Château Durfort-Vivens 2010
• Domaine: Château Durfort-Vivens
• Appellation: Margaux
• Classification: Second Growth, 2ème Grand Cru Classé
• Origin: Left Bank, Bordeaux, France
• Importer: Laguna Cellar
Château Durfort-Vivens is a Second Growth estate owned by Lucien Lurton in the Margaux region. After a period of relative obscurity, Durfort-Vivens rebounded significantly with successful vintages in the 2010s and major innovations at the estate. In 2018, biodynamic farming practices led to an extremely low yield wine which was a gamechanger for the estate in terms of quality and critical acclaim. That special vintage was hailed by the famed French wine critics, Bettane & Desseauve predicted their grand vin to be a, “future cult wine.” Since 2018, the loyal and devoted following of the estate continues to grow with each passing vintage. Due to their painstaking obsession with terroir, constant periods of self-reflection, and unique winemaking techniques, Durfort-Vivens is a perfect example of an estate changing the tides of fortune in their favor.
Like many estates, Château Durfort-Vivens was named after previous owners. The Durfort family were nights from Quercy in the 11th Century. In 1450, Thomas de Durfort became the Lord of Margaux. Four centuries later, Viscount Robert Labat de Vivens inherited the estate, and thus the name Durfort-Vivens was given to the property in 1824. Durfort-Vivens achieved critical acclaim and in 1844 created a remarkable vintage that sold at a higher price than any château in all of Bordeaux. A little over ten years later, they were ranked as a Second Growth Estate during Napoleon’s 1855 Classification. The American President and oenophile Thomas Jefferson categorized the estate directly after Château Lafite Rothschild, Château Latour, and Château Margaux. Before the property was purchased by Lucien Lurton, the wines were made at Château Margaux.
After a period of struggle, Durfort-Vivens fell out of critics' favor. It wasn’t until 1992, when Gonzague Lurton became the owner of the property that Durfort-Vivens began to make some very important changes. Under Lurton’s leadership, Château Durfort-Vivens modernized their cellar with new fermentation vats of cement, wood, and amphora. They currently use amphorae, or clay vessels, to age their wines in. This is very unique to many of the estates in Bordeaux and lends their wine a highly sought-after freshness.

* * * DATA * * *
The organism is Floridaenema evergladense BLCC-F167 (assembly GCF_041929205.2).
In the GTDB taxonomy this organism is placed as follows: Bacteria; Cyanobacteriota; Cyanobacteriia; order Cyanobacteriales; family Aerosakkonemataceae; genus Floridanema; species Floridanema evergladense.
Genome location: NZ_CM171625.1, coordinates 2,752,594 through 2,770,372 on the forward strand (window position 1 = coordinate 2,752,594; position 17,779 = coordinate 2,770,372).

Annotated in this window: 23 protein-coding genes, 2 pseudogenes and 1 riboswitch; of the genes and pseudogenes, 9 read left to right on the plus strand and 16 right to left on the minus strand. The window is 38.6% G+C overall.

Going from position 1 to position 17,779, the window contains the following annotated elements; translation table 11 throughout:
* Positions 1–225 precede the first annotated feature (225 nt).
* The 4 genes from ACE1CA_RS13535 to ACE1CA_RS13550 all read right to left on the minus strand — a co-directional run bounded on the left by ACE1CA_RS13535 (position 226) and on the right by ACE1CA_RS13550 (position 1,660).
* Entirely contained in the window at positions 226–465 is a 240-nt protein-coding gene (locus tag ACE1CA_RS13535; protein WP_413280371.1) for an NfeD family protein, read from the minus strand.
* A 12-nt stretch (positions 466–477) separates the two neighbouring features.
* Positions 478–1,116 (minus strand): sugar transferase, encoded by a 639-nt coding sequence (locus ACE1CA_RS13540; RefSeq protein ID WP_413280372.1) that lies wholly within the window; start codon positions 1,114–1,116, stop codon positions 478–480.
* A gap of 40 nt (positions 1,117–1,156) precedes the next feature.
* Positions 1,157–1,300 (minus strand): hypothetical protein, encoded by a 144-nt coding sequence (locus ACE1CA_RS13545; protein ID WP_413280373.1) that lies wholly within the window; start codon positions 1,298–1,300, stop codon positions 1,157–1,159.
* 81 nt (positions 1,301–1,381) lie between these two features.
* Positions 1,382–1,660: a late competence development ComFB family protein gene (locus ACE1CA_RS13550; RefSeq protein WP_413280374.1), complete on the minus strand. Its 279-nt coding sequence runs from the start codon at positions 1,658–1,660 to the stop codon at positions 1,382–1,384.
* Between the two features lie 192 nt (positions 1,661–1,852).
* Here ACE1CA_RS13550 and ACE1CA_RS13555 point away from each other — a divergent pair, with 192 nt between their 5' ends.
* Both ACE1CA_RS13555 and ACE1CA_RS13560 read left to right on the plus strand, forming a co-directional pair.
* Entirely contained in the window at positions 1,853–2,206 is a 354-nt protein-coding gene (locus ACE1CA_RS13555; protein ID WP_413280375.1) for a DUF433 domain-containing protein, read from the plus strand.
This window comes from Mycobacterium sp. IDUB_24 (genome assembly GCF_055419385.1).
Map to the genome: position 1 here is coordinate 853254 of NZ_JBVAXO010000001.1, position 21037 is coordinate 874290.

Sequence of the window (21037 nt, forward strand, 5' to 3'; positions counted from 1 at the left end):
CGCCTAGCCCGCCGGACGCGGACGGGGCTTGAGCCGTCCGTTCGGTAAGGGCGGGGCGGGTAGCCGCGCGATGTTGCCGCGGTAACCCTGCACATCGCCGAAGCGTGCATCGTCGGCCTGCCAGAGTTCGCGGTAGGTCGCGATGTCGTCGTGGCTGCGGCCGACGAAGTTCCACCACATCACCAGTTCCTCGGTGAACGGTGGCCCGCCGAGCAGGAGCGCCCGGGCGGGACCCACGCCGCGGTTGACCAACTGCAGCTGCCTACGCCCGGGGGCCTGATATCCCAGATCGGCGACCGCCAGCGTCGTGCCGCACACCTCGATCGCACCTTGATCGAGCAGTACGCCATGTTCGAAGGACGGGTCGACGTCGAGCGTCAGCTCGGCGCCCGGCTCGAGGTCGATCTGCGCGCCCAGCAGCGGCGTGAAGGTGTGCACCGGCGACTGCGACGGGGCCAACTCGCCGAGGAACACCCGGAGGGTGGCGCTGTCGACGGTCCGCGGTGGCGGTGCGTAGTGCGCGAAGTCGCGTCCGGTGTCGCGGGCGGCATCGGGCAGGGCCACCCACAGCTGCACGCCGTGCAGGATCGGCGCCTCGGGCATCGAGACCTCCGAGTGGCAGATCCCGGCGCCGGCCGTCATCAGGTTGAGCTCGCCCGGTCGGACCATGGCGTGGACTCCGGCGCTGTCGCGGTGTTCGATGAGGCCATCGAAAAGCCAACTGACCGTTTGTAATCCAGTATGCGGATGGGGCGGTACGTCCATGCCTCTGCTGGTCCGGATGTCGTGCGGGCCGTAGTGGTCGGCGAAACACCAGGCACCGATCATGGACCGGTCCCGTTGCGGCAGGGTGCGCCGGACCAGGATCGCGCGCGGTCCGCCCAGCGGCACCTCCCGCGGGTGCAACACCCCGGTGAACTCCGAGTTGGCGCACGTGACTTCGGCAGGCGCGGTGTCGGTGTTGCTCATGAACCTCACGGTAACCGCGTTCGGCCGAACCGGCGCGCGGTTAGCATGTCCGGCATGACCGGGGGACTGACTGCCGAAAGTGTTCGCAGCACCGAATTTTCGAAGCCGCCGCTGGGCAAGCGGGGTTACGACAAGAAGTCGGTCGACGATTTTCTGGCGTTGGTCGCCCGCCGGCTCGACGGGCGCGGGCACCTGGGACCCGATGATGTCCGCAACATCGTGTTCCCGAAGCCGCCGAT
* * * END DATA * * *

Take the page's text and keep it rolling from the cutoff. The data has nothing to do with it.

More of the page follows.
Durfort-Vivens is also the first estate in all of Margaux to become 100% biodynamic which is a highly significant and rigorous process. The estate received their Demeter Certification upon completion in 2016 and have set an important example for the other estates in Margaux. Biodynamic viticulture is a holistic view of winemaking that involves zero manipulation of the wines at the estate. Many Biodynamic wineries are their own unique ecosystems, where terroir is paramount to everything else. At these wineries, one can often see cows on property to serve as organic sources of fertilizer. Certain wineries make their own teas out of plants grown on the estate, such as nettle and chamomile, to protect the vines from pests. Biodynamic viticulture also has more of an esoteric side, where harvest dates are chosen based off of the lunar calendar.
The winemaking team at Durfort-Vivien focuses on ripeness of fruit and concentration in their wines. Each bottle of Durfort-Vivens has 85% Cabernet Sauvignon, 13% Merlot, and 2% Cabernet Franc. Durfort-Vivens is in the midst of a renaissance; as the years progress, the wines receive more critical acclaim for each passing vintage. They are, without a doubt, one of the ones to watch.
"Following decades of mediocrity, this property has finally produced a wine worthy of reviewing. A blend of 72% Cabernet Sauvignon, 22% Merlot and the rest Cabernet Franc, the 2010 (13.9% alcohol) possesses a dark purple color as well as a sweet bouquet of spring flowers, black currants, blueberries and damp earth. Medium-bodied, elegant and concentrated with more depth, richness and texture than other recent vintages, it will benefit from 6-8 years of cellaring and should drink well over the following two decades." - Robert Parker Jr., The Wine Advocate (5/1/2011, Issue 194), Ratings: 89-91, Drink: 2017-2037
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